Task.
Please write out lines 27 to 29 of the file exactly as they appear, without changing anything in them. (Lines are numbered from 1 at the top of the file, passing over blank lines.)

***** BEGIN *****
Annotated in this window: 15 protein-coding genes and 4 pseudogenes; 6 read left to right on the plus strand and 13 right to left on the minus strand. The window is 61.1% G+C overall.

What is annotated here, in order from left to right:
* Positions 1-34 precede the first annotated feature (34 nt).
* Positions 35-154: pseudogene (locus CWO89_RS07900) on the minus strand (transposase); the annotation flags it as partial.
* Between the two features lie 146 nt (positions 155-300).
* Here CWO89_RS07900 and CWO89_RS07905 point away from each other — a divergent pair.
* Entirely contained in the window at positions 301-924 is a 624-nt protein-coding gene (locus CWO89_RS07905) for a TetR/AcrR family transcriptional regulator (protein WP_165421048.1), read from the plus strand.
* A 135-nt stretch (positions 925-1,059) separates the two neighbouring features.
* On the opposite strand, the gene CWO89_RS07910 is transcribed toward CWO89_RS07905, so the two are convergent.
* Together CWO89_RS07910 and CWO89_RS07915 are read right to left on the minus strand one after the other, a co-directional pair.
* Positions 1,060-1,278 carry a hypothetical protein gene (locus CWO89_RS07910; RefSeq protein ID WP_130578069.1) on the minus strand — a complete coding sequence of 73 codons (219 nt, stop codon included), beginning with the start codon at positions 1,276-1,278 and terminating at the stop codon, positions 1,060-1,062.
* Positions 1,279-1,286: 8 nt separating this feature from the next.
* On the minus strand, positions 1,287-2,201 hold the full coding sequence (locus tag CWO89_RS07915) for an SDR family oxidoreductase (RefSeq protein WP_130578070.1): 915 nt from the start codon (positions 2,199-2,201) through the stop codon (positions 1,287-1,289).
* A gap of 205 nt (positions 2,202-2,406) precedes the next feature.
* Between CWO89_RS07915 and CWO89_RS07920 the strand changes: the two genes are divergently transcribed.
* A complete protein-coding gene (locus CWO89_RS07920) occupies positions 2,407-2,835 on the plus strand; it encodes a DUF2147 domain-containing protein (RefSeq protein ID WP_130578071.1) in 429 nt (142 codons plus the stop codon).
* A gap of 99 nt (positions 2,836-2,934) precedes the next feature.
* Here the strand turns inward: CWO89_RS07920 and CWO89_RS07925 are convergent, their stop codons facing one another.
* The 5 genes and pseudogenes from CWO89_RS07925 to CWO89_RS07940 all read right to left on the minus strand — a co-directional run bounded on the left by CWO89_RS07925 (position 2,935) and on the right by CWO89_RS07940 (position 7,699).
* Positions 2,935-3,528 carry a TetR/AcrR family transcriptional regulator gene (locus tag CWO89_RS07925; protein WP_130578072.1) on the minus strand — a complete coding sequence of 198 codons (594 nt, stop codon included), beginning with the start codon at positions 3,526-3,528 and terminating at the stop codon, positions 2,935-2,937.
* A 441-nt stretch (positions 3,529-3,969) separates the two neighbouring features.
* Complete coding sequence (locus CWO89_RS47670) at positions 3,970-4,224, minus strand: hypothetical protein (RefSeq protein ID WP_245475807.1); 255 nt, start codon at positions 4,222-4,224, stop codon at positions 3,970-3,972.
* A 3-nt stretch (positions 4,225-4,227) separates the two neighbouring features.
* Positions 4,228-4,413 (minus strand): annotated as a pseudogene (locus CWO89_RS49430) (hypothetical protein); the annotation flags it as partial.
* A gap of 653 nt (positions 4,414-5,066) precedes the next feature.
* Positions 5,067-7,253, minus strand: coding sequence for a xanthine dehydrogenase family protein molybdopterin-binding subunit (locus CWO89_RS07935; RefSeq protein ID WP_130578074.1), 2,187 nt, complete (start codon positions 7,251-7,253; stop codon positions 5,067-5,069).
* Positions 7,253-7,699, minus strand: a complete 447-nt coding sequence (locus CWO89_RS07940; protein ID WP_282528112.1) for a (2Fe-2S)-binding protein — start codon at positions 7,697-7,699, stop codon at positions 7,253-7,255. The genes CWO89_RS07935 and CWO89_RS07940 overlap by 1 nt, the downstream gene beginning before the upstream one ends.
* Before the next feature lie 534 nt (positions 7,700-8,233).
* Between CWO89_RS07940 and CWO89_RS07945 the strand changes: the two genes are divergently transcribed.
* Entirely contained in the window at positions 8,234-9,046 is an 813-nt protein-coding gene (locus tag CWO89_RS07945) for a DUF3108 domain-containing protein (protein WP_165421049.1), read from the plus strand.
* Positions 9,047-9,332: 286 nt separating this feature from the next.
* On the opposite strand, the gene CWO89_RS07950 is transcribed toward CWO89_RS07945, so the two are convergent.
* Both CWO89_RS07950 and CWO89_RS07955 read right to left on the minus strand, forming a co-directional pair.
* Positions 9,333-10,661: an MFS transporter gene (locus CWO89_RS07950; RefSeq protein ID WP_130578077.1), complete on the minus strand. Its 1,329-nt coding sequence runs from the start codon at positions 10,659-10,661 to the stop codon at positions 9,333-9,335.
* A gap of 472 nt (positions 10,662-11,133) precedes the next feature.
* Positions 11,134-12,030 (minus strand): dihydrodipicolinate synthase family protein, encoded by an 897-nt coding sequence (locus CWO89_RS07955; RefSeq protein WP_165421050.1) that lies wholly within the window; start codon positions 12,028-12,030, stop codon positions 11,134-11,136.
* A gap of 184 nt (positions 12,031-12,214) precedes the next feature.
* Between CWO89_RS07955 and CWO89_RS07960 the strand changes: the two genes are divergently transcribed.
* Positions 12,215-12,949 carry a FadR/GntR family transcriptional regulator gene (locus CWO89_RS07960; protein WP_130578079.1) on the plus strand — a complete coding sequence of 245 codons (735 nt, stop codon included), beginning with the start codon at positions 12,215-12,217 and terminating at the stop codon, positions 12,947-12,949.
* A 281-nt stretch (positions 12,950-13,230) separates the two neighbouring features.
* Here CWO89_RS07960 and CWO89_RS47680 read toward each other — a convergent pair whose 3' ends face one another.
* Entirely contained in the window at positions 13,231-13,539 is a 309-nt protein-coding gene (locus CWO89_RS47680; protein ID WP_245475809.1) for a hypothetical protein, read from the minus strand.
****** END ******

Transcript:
* Positions 7,253-7,699, minus strand: a complete 447-nt coding sequence (locus CWO89_RS07940; protein ID WP_282528112.1) for a (2Fe-2S)-binding protein — start codon at positions 7,697-7,699, stop codon at positions 7,253-7,255. The genes CWO89_RS07935 and CWO89_RS07940 overlap by 1 nt, the downstream gene beginning before the upstream one ends.
* Before the next feature lie 534 nt (positions 7,700-8,233).
* Between CWO89_RS07940 and CWO89_RS07945 the strand changes: the two genes are divergently transcribed.